The vulnerability is in the fact that the code assumes the filename to be a valid Windows filename. You know, not containing those characters you see Windows complaining about when you try to rename a file to something with ":" or "|".
Or, more specifically, that a file name can't be something like "\..\..\..\..\..\..\..\AppData\Roaming\Microsoft\Windows\Start Menu\Programs\Startup\malicious.exe".
Wait, can a file name actually look like that? Not if you try to create it with Windows Explorer or "regular tools", but there is nothing to prevent a WebDAV server from saying, "Here's the file, its name is whatever I want it to be, deal with it." Should Windows accept suchmalformed file names? Probably not - but they do, and they pass them on to applications using their APIs. Which is the case with the vulnerability at hand; let's see what happens:
- The diagcab archive contains package configuration XML file pointing to a folder on a remote WebDAV server.
- This folder hosts a file named "\..\..\..\..\..\..\..\AppData\Roaming\Microsoft\Windows\Start Menu\Programs\Startup\malicious.exe".
- Vulnerable MSDT creates a local temporary folder such as "C:\Users\John\AppData\Local\Temp\SDIAG_0636db01-fabd-49ed-bd1d-b3fbbe5fd0ca".
- It then appends the remote file name to this folder name and gets: "C:\Users\John\AppData\Local\Temp\SDIAG_0636db01-fabd-49ed-bd1d-b3fbbe5fd0ca\..\..\..\..\..\..\..\AppData\Roaming\Microsoft\Windows\Start Menu\Programs\Startup\malicious.exe".
- Which in fact means "C:\AppData\Roaming\Microsoft\Windows\Start Menu\Programs\Startup\malicious.exe".
- It finally copies the content of the remote weirdly-named file to malicious.exe in computer's Startup folder, where it will be executed the next time anyone logs in.
Okay, but who would download and open a silly diagcab file? Well, the download can happen automatically in a drive-by-download fashion, as demonstrated by Imre's POC (click this link and see the file downloaded to your browser). Then you see it listed in browser's Downloads list and if you click on it - intentionally or not - it's game over.
How about Mark of the Web? Aren't all downloaded files and files received via email marked with this flag that tells Windows to warn the user if they want to open it?
They are indeed, and the downloaded diagcab file is marked as well. But it is up to the application processing the file to check this mark and warn the user. Many applications do that; MSDT, unfortunately, does not.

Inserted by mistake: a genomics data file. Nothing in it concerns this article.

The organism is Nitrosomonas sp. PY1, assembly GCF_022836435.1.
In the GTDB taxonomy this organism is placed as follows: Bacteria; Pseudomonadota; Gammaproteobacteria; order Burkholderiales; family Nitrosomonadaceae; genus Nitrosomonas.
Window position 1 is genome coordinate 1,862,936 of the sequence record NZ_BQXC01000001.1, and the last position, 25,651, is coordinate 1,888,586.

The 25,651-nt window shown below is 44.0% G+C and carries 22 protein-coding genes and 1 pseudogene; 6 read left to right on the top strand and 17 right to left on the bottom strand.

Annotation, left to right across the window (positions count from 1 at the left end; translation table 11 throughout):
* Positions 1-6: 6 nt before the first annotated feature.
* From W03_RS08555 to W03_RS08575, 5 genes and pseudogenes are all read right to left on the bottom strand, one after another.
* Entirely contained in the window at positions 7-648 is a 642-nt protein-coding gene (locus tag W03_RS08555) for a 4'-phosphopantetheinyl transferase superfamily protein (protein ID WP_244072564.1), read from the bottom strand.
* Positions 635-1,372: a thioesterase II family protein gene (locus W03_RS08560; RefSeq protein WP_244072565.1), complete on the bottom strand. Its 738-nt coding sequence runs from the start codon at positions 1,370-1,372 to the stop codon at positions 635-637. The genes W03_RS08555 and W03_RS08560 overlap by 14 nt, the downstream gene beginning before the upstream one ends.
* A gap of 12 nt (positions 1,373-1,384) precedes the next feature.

Clearly, this is a path traversal vulnerability, and these vulnerabilities are all addressed in the same way: by searching for occurrences of "..\" in attacker-supplied file name or path and blocking the operation in case any are found. This is exactly what we did here. Our patch adds code that searches the source file name for "..\"; if found, it reports an "Exploit blocked" event and emulates an error on the file copy operation as shown on the video below.
Source code of the micropatch:
call VAR ; push "..\" to stack and use it as a variable
pop rdx ; get VAR from stack - substring
lea rcx, [rsp+5Ch] ; mov data pointer to rcx - path
sub rsp, 20h ; shadow space
call PIT_wcsstr ; search substring("..\") in a string(path)
add rsp, 20h
cmp rax, 0 ; check wcsstr return. 0 if the string does
; not contain the substring
; else returns a pointer to the first
; occurrence of substring in string
call PIT_ExploitBlocked ; exploit blocked popup
jmp PIT_0x20f30 ; jmp to existing error block
CONTINUE: ; normal code flow
This is how our patch (green code blocks) is integrated in the original vulnerable code (white and blue code blocks) to add the missing security check:
Since this is a "0day" vulnerability with no official vendor fix available, we are providing our micropatches for free until such fix becomes available.
Micropatches were written for:
- Windows 11 v21H2
Windows 10 v21H2
Windows 10 v21H1
Windows 10 v20H2
- Windows 10 v2004
- Windows 10 v1909
- Windows 10 v1903
- Windows 10 v1809
- Windows 10 v1803
- Windows Server 2008 R2
- Windows Server 2012
- Windows Server 2012 R2
- Windows Server 2016
- Windows Server 2019
- Windows Server 2022
These micropatches have already been distributed to all online 0patch Agents. If you're new to 0patch, create a free account in 0patch Central, then install and register 0patch Agent from 0patch.com. Everything else will happen automatically. No computer reboot will be needed.
We don't know whether this vulnerability has ever been exploited in the wild, or whether it will ever be. But as former attackers, we know it's the kind of issue one could realistically use, and our micropatches make sure that 0patch users don't have to care either way.
To learn more about 0patch, please visit our Help Center.
We'd like to thank Imre Rad for publishing vulnerability details and a POC, which allowed us to reproduce the vulnerability and create a micropatch, j00sean for digging this thing up and shedding light on it, and all other security researchers who have shared their findings with public or privately with us. We also encourage security researchers to privately share their analyses with us for micropatching.